SHELBURNE FALLS-What if you think about what a book is and give it to a visual artist? Do you need to have words? Are you bound? Is there a page that can be turned?
One thing you can trust is that everything you think you know about “what a book looks like” is ready for revision. Maybe you just omit the shape of the book altogether and the message will be a beautifully crafted handmade page that tells your story side by side on the wall.
The latest exhibition at the Salmon Falls Gallery, Sojourns: Artists’ Books and Handmade Paper, is an innovative book object, intricately folded artwork, handmade paper paintings, monotypes and lead artist in Belchertown. Here are seven creative collages collected by Elisa Lanzi. All seven artists on display “work with paper, book ideas and pure creativity.”
Your stay can now be seen at the Salmon Falls Gallery at No. 1 Ashfield Road in Shelburn Falls until October 31st. The brick and mortar gallery is open 24 hours a day, 7 days a week from 11 am to 5 pm.
For more information, please visit SalmonFallsGallery.com or call the gallery (413-625-9833).
“Have you ever had a better time to take a break from the pandemic-induced isolation,” Lange asks. “The seven artists in this show invite you to accompany a visually appealing stay as an antidote to our collective longing to go elsewhere. This exhibition, which takes you to places and imaginary places, features innovative book objects, intricately folded artwork, handmade paper paintings, monotypes and collages. “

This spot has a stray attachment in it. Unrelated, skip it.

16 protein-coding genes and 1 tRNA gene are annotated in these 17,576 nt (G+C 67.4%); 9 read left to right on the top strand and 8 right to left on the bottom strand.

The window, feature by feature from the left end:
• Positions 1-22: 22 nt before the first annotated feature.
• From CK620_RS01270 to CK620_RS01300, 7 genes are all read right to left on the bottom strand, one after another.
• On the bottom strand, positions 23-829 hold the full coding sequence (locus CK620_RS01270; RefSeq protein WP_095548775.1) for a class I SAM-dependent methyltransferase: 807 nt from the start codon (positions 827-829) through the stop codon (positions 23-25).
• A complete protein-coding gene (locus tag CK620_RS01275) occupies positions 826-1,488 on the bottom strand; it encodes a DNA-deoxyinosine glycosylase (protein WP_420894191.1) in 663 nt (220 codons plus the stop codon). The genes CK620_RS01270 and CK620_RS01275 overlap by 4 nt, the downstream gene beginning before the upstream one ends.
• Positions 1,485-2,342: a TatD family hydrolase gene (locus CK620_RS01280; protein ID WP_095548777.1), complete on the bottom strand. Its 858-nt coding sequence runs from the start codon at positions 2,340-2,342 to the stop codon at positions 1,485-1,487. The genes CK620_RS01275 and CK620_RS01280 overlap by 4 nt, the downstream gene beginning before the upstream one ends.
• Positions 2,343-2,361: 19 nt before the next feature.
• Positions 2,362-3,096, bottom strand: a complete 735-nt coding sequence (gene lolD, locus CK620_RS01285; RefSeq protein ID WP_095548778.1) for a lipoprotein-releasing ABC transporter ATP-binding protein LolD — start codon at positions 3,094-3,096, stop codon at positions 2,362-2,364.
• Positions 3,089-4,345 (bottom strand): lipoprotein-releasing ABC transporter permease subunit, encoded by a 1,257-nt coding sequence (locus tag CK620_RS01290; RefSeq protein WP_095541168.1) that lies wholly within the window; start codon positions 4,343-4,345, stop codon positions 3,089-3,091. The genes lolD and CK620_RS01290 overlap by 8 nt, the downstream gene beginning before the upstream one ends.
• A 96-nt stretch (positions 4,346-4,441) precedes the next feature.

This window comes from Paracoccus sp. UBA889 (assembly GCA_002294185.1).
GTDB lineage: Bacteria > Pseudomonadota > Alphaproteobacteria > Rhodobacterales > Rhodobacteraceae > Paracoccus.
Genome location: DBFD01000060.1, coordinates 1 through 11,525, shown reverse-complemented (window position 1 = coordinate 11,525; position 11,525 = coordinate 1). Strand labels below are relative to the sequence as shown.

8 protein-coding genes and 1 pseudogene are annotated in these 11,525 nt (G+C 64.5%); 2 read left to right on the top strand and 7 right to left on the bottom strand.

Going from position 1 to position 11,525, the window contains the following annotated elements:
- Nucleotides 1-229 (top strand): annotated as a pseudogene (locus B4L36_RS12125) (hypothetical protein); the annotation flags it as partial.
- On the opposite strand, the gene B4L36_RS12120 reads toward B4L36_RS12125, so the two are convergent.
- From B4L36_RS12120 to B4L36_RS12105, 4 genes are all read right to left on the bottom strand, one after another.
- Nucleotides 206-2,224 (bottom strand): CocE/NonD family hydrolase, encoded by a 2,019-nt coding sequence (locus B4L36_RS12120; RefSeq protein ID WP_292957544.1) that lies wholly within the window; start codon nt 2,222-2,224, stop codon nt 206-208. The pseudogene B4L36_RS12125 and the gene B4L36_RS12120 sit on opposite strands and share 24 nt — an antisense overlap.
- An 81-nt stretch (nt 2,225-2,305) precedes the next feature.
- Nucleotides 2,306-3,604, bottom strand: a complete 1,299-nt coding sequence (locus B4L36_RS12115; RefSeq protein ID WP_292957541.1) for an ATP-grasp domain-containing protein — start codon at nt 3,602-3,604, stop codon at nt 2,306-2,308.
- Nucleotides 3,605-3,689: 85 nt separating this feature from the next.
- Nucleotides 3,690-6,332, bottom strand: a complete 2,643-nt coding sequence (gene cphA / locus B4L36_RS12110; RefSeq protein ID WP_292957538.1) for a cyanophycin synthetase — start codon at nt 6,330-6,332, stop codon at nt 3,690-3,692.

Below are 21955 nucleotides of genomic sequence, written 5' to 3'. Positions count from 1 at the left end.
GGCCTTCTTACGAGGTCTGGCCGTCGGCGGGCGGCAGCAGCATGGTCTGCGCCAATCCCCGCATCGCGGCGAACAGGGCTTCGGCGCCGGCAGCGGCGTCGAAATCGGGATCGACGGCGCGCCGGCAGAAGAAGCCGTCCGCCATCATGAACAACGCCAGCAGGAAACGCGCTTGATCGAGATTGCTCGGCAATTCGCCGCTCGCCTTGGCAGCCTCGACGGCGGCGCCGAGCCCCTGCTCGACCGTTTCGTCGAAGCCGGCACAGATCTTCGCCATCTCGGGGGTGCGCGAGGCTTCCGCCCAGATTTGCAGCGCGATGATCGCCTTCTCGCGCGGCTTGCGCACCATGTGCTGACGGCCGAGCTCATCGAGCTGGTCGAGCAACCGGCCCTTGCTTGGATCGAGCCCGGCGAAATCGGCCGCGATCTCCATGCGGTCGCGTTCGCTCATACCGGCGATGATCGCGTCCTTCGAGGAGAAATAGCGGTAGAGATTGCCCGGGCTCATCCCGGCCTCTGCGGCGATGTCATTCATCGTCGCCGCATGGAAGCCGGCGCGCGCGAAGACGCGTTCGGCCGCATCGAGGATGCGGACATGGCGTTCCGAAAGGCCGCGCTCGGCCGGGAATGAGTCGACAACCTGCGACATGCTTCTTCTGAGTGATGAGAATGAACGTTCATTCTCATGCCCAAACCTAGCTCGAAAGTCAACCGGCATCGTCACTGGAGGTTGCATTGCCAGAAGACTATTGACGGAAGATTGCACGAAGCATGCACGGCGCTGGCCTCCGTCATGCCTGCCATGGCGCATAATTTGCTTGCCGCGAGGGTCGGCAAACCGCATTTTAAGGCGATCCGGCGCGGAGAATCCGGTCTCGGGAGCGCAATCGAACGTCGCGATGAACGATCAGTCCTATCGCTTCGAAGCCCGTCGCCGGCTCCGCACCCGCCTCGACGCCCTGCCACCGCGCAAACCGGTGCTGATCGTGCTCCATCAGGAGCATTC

Gallery Director Donna Gates states that the exhibition will feature a diverse group of artists who “have a similarly diverse approach to the art form of their choice.” Sojourns artists include Elisa Lanzi, Valerie Carrigan, Fenfolio (Fenneke Wolters-Sinke), Sheryl Jaffe, Marjorie Morgan, Janet Poirrier and Edda Valborg Sigurðardóttir.
For more information on the exhibits and participating artists, please visit salmonfallsgallery.com/2021-sojourns.html.
According to a press release from the gallery, Lanzi has been trying to make prints, papermaking, and books in various shapes for decades. She is a member of ZeaMays Printmaking Studios in Florence, Massachusetts, where she learns non-toxic printmaking techniques and is a member of the exhibition committee. Lanzi also teaches the history of papermaking in the Book Studies program at Smith College in Northampton. Throughout her many years of experience, she has worked with many excellent book, print and paper artists.
“She is the person Salmon Falls Gallery wants to manage the book’s art show,” Gates said. “In 2019, we asked Elisa if she would curate such an exhibition, and fortunately for us she said so.”
Lunge said he took the opportunity to help curate the exhibition and asked her acquaintances in the artist community to look back on their travel memories and fantasies. She said the exhibit was “invented as an antidote to the pandemic-induced isolation, a short rest, and a time when travel was restricted and required to be safe. One can “stay” creatively. .. “
“I didn’t try to control the artist very much,” Lanzi said. “I knew them well and knew their work, so I knew this would be a great conversation between the seven artists.”
She only requested each artist to offer three works, including one that could be hung on the wall. She submitted the artist’s book as one of many works. Lunge explained that artists’ books are becoming a more popular form of art. These parts are generally interactive, portable, mobile and easy to share. Some artists’ books challenge the traditional book format, become sculptural objects, and can be made from all kinds of materials.
“Some artists are incredibly original about the shapes and textures they have come up with for these artists’ books,” she said. “They offer different ways to tell a story and can take people on a journey differently than through flat two-dimensional works of art.”
You can contact Zack DeLuca at firstname.lastname@example.org or 413-930-4579.